Something happened to Mack Sennett's staff during the sound era: they lost that sure sense of pacing of gags, thrills and story that they had during the silent era, from the earliest, plot-free Keystones onward. For some people sound added a dimension. For Sennett, who plunged headlong into the new medium -- he even set up his own color lab at the studio and did shorts in Sennett Color, a variation of two-strip Technicolor -- integrating sound into the equation was a problem and his sound shorts were hit-or-miss, working best with performers who could interpolate their voices and personalities into the spaces -- W.C. Fields' asides, Bing Crosby's songs, Andy Clyde's chuckles -- which didn't stop him from making others and the disastrous feature HYPNOTIZED.
In addition this is one of Sennett's plots from the days he was at Biograph: two young men are courting Andy Clyde's daughter. She wants to marry one, her father insists on the other. And while Andy Clyde can read dialogue, when he's holding a conversation with someone who can't, it sounds awful.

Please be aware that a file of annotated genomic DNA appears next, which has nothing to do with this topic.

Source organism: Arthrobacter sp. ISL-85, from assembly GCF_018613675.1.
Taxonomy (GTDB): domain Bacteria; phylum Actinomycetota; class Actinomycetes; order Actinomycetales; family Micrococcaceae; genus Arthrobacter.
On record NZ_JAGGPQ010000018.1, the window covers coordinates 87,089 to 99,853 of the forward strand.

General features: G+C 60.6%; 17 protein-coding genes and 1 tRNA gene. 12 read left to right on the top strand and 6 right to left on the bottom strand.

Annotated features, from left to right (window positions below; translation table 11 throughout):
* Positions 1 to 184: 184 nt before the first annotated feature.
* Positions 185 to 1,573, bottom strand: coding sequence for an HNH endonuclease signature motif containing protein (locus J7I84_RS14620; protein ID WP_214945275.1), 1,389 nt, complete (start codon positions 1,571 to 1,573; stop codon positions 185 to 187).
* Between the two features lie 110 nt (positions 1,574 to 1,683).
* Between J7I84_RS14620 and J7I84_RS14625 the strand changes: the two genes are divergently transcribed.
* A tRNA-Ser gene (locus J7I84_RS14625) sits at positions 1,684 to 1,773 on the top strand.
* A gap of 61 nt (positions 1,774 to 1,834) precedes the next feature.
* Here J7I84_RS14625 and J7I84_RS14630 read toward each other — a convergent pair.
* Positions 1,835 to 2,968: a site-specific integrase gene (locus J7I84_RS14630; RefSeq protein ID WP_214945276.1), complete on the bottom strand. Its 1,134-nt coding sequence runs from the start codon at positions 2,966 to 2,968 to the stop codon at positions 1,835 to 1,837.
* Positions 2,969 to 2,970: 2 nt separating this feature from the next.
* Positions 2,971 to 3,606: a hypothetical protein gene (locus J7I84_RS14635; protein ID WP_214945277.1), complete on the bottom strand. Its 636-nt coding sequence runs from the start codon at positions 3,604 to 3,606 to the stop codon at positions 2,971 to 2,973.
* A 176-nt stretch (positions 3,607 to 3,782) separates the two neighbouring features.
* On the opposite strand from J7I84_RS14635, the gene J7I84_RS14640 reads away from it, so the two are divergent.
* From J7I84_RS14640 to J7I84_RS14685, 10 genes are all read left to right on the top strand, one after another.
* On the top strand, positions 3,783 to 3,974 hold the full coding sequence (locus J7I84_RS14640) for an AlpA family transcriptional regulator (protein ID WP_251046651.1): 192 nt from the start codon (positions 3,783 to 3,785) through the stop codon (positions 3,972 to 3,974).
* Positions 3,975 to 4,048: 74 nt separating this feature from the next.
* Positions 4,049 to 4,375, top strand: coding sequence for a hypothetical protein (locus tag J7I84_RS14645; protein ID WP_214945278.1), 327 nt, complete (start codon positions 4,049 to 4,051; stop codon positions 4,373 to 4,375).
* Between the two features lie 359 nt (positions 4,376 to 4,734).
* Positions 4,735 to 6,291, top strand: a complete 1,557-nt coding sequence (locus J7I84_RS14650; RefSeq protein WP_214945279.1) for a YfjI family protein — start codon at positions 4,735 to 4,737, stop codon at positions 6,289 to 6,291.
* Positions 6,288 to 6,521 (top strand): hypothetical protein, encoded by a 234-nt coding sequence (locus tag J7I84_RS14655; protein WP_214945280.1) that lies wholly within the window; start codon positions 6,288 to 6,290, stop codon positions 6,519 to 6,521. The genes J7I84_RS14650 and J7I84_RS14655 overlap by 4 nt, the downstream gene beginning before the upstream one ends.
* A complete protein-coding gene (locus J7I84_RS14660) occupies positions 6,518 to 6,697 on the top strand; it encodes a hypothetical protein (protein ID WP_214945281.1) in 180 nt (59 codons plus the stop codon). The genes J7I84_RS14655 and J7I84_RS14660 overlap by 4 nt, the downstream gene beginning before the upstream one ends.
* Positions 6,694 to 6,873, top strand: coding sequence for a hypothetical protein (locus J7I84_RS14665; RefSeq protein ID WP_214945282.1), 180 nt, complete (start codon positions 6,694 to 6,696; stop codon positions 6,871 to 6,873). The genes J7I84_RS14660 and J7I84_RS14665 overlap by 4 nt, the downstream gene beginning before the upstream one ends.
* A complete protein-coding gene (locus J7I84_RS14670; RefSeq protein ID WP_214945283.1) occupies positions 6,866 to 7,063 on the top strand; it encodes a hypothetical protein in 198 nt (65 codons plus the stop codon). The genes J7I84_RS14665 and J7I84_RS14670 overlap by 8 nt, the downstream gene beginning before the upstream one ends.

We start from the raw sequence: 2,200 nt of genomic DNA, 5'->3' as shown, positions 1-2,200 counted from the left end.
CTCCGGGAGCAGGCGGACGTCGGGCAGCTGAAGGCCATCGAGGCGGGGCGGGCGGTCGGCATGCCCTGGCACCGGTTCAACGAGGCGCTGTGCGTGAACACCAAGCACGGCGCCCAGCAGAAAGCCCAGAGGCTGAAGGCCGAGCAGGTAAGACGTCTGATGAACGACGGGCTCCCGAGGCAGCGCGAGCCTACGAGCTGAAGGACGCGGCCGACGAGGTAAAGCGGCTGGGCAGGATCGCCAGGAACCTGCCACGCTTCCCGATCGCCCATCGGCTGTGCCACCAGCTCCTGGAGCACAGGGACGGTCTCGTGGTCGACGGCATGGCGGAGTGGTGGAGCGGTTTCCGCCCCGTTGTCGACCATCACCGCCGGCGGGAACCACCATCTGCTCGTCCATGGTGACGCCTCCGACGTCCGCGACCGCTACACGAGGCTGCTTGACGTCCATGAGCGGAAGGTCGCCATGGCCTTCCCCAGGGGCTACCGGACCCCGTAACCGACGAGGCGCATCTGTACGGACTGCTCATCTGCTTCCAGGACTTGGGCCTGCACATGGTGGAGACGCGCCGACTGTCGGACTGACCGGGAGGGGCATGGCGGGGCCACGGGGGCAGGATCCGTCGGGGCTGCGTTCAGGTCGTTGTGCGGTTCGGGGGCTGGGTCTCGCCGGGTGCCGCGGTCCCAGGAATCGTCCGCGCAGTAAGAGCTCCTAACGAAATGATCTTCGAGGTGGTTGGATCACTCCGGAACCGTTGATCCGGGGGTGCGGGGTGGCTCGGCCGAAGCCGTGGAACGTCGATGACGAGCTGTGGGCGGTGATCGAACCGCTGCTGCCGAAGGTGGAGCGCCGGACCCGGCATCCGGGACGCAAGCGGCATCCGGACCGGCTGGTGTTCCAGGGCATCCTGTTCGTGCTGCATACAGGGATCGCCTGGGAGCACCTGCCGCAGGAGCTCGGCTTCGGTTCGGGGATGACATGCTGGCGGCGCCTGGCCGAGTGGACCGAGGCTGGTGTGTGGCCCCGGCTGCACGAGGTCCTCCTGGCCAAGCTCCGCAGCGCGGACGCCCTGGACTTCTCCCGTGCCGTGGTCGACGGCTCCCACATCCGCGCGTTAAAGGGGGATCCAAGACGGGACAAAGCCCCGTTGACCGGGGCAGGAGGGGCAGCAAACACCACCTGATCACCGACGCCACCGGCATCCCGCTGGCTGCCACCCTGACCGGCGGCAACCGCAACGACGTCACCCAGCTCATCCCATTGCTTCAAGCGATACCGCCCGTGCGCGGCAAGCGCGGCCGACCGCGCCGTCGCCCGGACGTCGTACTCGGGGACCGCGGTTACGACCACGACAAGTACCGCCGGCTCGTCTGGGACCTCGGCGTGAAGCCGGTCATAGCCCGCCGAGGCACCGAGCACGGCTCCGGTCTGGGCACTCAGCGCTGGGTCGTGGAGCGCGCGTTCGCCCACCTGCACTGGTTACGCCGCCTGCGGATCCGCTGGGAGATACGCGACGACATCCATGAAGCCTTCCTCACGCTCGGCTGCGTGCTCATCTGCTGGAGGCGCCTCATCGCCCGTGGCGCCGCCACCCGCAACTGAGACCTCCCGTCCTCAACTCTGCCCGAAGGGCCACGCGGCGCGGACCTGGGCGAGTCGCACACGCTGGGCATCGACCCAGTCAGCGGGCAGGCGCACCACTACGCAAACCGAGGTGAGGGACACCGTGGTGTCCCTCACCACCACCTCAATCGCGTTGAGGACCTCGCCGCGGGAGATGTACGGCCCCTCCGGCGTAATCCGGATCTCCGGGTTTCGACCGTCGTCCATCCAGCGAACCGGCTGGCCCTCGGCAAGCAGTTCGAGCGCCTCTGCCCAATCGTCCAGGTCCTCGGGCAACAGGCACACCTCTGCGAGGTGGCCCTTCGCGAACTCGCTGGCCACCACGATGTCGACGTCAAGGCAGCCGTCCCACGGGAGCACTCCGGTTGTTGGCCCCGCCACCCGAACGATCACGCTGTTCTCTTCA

Since most of the short takes place in a rowboat on the ocean, even the color doesn't work here, since it's hard to show the blue of sky and sea when your color palette is red and green. But that's really the only reason to see this movie, to see what two-strip Sennett Color looked like.
Or you could skip the whole thing.
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